Gunmen killed at least 134 Fulani herders in central Mali on Saturday, a local mayor said, the deadliest such attack in recent memory in a region reeling from worsening ethnic and jihadist violence.
The assaults on the villages of Ogossagou and Welingara took place as a UN Security Council mission visited Mali seeking solutions to violence that killed hundreds of civilians last year and is spreading across West Africa's Sahel region.
"We are provisionally at 134 bodies recovered by the gendarmes," Moulaye Guindo, mayor of the nearby town of Bankass, told Reuters by telephone from Ogossagou.
He said another nearby Fulani village, Welingara, had also been attacked, causing "a number" of deaths, but he did not yet know how many.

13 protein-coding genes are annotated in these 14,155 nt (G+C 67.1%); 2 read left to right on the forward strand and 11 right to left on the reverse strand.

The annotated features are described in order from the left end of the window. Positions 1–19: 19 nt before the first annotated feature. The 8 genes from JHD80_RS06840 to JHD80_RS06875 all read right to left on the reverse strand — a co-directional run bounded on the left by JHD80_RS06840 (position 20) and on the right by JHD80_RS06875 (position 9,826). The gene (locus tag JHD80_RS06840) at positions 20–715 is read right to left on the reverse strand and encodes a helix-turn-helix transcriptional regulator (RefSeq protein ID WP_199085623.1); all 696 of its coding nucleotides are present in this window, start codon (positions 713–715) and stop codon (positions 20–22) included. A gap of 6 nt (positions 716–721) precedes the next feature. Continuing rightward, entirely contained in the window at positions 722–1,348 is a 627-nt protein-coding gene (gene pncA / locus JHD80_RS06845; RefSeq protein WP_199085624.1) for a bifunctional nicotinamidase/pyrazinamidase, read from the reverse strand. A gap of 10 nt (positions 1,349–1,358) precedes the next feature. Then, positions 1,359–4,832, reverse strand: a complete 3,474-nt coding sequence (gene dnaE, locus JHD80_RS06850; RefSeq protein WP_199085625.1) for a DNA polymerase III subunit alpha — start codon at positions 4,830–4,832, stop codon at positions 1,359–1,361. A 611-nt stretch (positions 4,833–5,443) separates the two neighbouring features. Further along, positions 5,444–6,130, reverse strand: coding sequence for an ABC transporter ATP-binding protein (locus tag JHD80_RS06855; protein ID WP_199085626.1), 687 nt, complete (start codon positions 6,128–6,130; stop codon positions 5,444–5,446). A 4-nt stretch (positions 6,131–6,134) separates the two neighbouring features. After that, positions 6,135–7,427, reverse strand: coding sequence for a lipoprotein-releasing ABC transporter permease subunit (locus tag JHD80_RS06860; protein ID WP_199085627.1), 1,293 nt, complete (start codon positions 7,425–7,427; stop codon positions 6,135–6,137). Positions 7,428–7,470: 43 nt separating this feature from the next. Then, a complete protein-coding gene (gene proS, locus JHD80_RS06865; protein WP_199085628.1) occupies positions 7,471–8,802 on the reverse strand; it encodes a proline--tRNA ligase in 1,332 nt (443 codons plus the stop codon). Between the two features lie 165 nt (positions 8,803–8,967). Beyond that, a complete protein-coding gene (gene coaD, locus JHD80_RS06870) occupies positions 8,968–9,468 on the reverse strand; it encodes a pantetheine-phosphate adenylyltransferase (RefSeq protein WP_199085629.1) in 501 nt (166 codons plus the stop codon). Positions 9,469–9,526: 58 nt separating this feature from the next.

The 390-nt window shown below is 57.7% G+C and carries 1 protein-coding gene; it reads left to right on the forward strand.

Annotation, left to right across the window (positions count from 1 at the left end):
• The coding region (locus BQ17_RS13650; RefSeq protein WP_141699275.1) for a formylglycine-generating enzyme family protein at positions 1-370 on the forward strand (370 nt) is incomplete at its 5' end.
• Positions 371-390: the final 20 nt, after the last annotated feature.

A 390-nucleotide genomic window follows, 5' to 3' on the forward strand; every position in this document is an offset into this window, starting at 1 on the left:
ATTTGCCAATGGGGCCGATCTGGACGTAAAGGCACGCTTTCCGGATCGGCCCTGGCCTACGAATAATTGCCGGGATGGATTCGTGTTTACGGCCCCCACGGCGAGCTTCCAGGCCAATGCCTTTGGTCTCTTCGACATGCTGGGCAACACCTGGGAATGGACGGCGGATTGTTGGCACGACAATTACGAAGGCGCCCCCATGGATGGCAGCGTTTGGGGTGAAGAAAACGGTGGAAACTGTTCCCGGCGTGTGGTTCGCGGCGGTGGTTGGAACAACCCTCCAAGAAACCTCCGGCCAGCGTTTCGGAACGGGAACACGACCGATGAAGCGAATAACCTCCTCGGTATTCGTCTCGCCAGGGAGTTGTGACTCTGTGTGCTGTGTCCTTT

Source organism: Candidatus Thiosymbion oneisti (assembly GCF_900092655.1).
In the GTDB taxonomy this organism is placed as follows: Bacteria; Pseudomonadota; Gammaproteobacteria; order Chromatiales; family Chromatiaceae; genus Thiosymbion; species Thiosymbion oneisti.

Security sources said the dead included pregnant women, children and elderly people.
The UN mission in Mali, MINUSMA, said in a Twitter message it "firmly condemns such attacks against civilians" and called on the Malian authorities to investigate.
The victims were shot or hacked to death with machetes, said a security source. The district has been the scene of frequent inter-communal violence.
One village resident, who asked not to be identified, said the attack appeared to be in retaliation for an al-Qaeda affiliate's claim of responsibility on Friday for a raid last week that killed 23 soldiers.
The group said the raid was payback for violence by Mali's army and militiamen against the Fulani.
Jihadist groups linked to al-Qaeda and ISIL have exploited ethnic rivalries in Mali and its neighbors Burkina Faso and Niger to boost recruitment and render vast swaths of territory virtually ungovernable.